Present yourself in an amicable light – Avoid anger and resentment feelings in your story. Lighten it up by making your responses to difficult situations witty and laughable. Show how you can easily laugh at yourself. However, I would like to add a word of caution here; the idea of wit is relative; so don't overboard and unless you are sure about something, avoid being too witty for your own good.

Let your smartness come out in your essay – It would be great to talk about something intelligent. Tell them which of the literary writers you like and why. College is, after all, about gaining intelligence and knowledge. So, you must mention the things that turn your mind on!

Stick to the topic – It is extremely easy to get carried away and meander off from the main topic. Keep reading your lines so that you know if you have said something that might not seem relevant to the topic and hence can drift your focus away. Keep going back to the prompt and the title to remain on track.

Let your essay have a seamless connection throughout – When you write the second sentence, there must be some kind of connection to the first; when you write the third, the reader should be able to see why this one follows the previous sentence. This will make your essay appear fluid, easy-to-read and seamless in content.

Proofread and edit your essay – If you do not proofread and edit the essay, it would be like serving food to your most important guest without tasting it to make sure all flavors are combined correctly. It would be a nightmare when your guest screws up his or her face because of excessive salt or spice; all your hard work gone down the drain simply because you did not taste the food before serving.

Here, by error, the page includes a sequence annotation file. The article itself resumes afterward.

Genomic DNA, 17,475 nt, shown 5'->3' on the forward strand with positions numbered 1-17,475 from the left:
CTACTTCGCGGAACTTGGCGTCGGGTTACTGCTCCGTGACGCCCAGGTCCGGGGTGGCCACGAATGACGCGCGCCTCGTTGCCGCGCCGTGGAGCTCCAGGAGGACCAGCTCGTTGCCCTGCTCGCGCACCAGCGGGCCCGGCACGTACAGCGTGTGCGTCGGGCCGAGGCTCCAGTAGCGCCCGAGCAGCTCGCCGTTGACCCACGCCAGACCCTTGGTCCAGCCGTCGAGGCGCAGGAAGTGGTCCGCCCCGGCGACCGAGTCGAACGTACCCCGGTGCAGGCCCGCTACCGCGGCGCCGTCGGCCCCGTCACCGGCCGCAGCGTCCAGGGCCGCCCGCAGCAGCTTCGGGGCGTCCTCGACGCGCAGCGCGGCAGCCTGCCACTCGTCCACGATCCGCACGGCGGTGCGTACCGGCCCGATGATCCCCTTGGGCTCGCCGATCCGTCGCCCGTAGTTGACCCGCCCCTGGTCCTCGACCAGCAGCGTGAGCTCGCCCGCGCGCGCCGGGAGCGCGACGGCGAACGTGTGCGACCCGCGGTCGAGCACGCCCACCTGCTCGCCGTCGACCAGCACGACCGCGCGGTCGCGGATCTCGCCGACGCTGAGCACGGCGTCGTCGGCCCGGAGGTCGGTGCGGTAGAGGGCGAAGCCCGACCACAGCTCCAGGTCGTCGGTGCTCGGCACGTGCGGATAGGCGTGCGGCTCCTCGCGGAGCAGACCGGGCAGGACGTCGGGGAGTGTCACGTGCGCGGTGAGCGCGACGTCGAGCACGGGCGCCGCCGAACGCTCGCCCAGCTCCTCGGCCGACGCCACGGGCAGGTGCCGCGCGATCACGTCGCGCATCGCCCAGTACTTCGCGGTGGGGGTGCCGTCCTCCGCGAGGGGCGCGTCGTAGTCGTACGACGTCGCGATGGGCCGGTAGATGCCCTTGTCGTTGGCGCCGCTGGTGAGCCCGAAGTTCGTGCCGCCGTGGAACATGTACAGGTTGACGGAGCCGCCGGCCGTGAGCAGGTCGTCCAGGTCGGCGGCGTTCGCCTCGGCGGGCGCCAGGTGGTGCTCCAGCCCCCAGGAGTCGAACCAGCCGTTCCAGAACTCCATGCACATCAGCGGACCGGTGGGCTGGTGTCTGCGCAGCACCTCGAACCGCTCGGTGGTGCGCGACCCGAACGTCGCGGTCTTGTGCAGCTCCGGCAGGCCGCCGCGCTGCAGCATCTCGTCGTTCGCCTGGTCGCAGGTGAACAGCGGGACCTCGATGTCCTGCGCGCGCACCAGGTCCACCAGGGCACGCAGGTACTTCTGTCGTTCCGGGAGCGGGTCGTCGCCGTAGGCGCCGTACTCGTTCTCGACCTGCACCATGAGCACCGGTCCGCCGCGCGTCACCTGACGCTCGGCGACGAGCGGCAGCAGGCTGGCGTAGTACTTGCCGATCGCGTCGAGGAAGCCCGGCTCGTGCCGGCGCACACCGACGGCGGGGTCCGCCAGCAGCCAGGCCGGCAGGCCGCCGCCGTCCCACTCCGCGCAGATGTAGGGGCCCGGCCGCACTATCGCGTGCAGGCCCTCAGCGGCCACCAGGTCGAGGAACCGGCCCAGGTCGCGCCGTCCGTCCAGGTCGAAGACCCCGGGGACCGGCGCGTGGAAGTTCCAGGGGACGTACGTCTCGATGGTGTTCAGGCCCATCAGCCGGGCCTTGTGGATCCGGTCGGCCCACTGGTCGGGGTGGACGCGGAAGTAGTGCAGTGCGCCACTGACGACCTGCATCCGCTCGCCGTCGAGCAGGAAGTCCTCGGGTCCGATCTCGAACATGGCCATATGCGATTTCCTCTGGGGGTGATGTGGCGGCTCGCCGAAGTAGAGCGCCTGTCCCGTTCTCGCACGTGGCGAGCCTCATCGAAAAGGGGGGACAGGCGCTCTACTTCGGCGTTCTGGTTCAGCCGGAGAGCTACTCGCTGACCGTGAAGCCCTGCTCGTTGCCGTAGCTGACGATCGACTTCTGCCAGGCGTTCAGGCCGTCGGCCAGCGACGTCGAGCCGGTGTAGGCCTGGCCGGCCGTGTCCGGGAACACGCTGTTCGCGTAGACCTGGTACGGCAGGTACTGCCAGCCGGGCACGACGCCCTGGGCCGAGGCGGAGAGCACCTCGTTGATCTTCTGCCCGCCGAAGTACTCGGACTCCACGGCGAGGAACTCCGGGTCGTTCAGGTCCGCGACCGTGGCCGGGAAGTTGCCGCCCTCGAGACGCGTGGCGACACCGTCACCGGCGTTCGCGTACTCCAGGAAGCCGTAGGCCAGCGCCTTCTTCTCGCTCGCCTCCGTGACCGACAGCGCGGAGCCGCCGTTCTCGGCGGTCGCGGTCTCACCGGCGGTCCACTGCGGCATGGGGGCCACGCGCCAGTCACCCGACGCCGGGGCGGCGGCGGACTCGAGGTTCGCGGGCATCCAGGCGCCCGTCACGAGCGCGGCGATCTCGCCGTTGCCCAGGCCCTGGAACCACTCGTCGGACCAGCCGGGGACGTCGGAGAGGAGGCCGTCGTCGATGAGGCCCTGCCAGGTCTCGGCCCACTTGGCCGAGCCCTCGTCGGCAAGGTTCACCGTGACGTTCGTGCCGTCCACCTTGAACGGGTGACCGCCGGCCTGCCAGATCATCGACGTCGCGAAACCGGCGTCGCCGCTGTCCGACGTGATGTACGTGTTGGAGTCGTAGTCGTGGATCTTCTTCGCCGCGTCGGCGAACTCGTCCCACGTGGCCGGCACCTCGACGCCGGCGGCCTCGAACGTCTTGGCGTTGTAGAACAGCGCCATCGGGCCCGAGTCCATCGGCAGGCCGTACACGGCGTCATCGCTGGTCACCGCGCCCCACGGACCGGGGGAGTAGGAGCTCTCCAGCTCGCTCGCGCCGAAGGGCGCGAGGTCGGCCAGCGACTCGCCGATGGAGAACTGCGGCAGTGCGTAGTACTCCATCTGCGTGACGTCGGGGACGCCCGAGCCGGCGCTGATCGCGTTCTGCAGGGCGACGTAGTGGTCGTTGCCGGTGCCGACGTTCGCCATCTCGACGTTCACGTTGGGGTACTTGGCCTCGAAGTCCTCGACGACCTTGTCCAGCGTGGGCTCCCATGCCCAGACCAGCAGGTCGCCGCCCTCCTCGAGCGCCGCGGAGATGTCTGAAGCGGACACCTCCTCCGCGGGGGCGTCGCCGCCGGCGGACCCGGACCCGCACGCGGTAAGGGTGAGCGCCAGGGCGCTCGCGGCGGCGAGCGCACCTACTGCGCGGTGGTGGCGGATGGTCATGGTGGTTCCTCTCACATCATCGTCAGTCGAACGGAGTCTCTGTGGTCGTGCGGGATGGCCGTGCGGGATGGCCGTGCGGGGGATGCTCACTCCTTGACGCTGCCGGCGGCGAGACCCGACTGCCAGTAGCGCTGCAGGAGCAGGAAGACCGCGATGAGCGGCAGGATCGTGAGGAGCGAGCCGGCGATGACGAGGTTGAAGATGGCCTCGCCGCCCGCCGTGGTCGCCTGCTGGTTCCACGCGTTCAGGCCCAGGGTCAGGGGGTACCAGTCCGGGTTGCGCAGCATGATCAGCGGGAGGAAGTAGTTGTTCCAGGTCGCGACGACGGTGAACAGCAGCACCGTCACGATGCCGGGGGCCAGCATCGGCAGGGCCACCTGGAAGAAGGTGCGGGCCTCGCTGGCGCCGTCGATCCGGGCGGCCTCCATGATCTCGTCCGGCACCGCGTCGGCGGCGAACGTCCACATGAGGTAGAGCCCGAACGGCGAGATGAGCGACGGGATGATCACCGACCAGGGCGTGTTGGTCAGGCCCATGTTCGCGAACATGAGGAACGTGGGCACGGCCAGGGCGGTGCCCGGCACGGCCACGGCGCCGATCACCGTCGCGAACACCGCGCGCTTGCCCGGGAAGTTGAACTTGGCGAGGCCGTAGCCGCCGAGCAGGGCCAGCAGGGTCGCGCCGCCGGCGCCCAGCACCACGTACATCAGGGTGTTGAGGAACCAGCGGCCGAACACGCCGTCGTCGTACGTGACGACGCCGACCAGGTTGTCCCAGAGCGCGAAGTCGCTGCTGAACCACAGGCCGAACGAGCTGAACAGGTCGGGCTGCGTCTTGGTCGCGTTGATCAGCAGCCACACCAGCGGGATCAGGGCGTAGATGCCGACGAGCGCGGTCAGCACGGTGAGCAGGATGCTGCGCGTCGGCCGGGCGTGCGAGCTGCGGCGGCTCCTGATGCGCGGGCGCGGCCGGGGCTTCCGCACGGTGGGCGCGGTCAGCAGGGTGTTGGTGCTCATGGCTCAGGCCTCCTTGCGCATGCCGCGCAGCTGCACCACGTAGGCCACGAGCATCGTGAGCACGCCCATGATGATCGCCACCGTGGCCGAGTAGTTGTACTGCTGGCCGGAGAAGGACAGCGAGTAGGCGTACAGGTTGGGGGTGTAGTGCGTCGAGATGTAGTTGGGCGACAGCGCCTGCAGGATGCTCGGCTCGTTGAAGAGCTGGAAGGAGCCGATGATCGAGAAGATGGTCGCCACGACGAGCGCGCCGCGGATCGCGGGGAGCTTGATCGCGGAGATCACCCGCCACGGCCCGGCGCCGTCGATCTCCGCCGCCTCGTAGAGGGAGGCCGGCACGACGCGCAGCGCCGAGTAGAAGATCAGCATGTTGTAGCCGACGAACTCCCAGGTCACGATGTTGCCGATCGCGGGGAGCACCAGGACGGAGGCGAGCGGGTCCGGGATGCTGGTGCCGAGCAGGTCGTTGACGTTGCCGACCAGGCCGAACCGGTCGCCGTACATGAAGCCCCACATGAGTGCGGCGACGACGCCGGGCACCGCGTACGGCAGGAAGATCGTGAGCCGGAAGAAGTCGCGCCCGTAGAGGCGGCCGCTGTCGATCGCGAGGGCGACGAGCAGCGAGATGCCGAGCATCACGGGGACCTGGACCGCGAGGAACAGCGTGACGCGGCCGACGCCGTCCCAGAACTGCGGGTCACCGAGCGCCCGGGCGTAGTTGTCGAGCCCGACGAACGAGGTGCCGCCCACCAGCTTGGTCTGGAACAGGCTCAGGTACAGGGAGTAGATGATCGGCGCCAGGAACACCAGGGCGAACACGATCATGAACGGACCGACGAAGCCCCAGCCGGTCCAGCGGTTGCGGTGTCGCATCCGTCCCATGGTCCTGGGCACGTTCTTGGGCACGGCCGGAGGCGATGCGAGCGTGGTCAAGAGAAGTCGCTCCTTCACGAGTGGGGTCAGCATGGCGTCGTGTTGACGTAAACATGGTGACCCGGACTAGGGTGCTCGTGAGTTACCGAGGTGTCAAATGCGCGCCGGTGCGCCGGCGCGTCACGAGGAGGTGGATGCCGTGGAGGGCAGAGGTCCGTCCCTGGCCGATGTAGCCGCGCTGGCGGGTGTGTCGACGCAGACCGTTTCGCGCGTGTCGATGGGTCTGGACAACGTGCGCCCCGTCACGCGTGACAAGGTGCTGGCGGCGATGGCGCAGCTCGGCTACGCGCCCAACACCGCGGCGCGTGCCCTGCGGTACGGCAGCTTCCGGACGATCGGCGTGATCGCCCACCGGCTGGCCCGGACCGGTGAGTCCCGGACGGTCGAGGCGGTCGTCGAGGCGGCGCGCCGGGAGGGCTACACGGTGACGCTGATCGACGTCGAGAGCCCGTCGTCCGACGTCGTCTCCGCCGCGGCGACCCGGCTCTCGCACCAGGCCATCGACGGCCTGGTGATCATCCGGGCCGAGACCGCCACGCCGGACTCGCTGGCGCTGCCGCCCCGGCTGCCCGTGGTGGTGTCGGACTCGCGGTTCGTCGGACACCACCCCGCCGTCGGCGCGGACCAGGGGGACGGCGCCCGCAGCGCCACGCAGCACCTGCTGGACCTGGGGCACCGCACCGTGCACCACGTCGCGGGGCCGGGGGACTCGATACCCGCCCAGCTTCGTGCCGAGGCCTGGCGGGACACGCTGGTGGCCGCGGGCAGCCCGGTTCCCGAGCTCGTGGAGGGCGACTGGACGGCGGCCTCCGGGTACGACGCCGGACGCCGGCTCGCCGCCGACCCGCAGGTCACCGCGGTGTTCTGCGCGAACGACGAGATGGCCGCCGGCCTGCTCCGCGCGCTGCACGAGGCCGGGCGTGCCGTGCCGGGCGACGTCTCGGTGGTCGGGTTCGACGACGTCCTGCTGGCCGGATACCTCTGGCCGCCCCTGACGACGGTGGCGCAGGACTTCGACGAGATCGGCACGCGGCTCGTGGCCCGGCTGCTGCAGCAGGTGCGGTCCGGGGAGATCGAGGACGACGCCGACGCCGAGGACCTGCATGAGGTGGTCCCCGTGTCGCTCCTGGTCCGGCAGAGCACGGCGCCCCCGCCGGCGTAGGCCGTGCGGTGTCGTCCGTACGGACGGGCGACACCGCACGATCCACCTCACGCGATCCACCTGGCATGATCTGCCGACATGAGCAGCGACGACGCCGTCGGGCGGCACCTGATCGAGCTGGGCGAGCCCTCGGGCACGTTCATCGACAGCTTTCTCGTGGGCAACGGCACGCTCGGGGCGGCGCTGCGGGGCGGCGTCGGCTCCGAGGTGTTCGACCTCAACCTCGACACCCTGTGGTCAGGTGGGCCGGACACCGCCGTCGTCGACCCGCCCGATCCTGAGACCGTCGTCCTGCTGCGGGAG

Never, ever submit any written work without proofreading and editing. Irrespective of the beauty of your content, if your admission officer saw grammar, punctuation, and spelling errors, he or she is not going to be impressed. In fact, the thought that will run in his mind would be, "If this person cannot manage spelling and grammar right then I wonder if he or she would ever be a good fit in our college?"

Final Notes

The agony associated with college admissions can never be overstated. The stress and pressure for you and your parents during this crucial phase of your life can be grueling, to say the least.

Making sure you have all the documents as needed by the various colleges; making sure you have paid the prescribed fees; making sure your college application essay is suitably tweaked for each college; making sure you have couriered out your application on time; all this and more work can drive you nuts.

Our experienced experts at Prescott Papers will be very happy to help you and guide you through the college application essay writing process. Please do not hesitate to contact us for help.